My little production was limited to 52. Numbered and stamped.
Actually, that is the only feature that I added to them. Stamps. It was a simple experiment in packaging, presentation, and hobby that turned out quite satisfying.
I started with some Moleskine® Cahier (in brown) sketchbooks that were unruled for drawing. I don’t personally use anything that is ruled for my work. Then I ordered some custom rubber stamps and went to town customizing the sketchbooks with red and black ink. Just for kicks I stamped each one with a number on the reverse side.
It was also an opportunity to create some packaging using materials that I’d referenced in the creation of the company look and feel behind my recently branded Butter Label. I’d used the Moleskine sketchbook for some time and had actually created the new logo for Butter Label using these sketchbooks as a basis in felt tip form. Once the logo had been finalized, I began looking for ways to creatively reproduce the logo in physical form.
There are many sites and groups (1,947 groups!) on flickr that have formed around the idea of the Moleskine as a sketchbook tool and there are some fantastic examples out there (77,246 pics of moleskine sketches from 13,838 members as of this writing!). Undoubtedly, the choice of Moleskine was the right one.
Along with the sketchbook, I added to the package a disposable fountain pen, which I’d hoped would pique people’s interest in the world of fountain pens, which is expensive, vast, and highly customized. I chose a very inexpensive example from Pilot, the Varsity Disposable Fountain Pen.
The idea for a custom sketchbook is not unique, nor is it a new idea. In fact, the idea is successfully executed by Jim Coudal and Draplin Design Group (big fan of both!) in the form of Field Notes booklets as a much revered and very successful product. It was uncanny that they released such a wonderful product the same month I considered making my own. In the end I pursued the idea anyway and was very pleased with my results.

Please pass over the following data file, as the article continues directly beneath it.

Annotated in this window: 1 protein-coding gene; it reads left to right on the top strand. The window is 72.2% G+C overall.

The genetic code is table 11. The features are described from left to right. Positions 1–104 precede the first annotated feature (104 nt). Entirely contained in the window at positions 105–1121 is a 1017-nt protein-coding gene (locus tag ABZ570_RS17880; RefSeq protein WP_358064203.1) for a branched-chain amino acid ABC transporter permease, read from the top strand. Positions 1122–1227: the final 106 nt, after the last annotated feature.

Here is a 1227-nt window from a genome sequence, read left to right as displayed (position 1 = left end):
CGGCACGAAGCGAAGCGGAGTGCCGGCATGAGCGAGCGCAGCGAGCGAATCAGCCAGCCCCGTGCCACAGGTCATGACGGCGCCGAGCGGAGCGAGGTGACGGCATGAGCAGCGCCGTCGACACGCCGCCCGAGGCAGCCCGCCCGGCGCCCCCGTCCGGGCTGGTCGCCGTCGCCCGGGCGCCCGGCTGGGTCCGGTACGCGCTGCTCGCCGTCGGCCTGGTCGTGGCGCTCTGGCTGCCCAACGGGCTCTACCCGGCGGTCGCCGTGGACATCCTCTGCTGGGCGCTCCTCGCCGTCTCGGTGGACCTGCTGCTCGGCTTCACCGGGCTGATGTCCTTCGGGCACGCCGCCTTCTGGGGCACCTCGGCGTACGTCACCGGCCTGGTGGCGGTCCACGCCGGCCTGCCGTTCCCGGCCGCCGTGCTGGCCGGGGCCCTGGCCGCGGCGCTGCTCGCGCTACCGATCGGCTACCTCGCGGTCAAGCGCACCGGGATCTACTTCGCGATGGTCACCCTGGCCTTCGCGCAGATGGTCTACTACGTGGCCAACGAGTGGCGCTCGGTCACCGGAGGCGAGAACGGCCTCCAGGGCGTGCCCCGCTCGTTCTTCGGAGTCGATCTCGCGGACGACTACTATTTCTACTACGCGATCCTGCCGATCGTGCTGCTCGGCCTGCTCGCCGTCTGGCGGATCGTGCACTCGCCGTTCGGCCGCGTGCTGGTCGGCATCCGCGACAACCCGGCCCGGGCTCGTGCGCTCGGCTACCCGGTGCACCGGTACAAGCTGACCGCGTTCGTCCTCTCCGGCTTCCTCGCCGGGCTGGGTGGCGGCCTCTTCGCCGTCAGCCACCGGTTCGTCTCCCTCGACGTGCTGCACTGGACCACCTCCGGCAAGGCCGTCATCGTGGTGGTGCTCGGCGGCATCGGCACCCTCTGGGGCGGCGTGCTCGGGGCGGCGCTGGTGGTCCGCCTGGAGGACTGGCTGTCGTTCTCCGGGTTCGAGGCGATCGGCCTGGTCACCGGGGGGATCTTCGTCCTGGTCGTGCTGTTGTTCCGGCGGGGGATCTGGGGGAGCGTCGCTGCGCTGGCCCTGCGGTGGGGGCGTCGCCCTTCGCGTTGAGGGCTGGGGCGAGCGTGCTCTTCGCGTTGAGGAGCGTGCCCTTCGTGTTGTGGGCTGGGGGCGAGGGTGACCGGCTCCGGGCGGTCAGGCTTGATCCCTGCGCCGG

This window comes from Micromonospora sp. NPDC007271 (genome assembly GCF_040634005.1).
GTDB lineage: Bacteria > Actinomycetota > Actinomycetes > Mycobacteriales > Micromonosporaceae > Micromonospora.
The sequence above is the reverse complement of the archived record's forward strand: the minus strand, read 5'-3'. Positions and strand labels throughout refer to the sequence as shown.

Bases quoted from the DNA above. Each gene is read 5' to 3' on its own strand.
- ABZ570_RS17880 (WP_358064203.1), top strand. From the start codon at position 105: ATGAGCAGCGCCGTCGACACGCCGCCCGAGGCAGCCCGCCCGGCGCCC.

In short, they sold. They sold like hotcakes. 50 of them went out the door and a few of you purchased two or more each. One day I went to hang out and bug the folks at Airbag in Orange County. After some encouragement from Greg Storey (big fan!) to just “get them out there”, the purchase button went active Friday afternoon and by Sunday they were all gone. They were shipped all over the world: Australia, Israel, India, Denmark, UK, Belgium, Germany, Spain, Mexico, Canada, and many other countries. Can you believe that? Isn’t the internet weird and rewarding at the same time?
You are all amazing. Thanks for your support. Hopefully you’ve all found another outlet for your creativity with an interesting fountain pen.
UPDATE: October 28th, 2010
Since those days, Scott Boms and I started drumming up ideas for projects that we could work on together. Eventually one of those ideas led to the wonderful project known as Ligature, Loop & Stem, which would be not nearly as fun or presentable without help from many people, including the stellar folks such as Grant Hutchinson, Carolyn Wood, and many many others. Working with cool, talented, and brilliant people is the tops.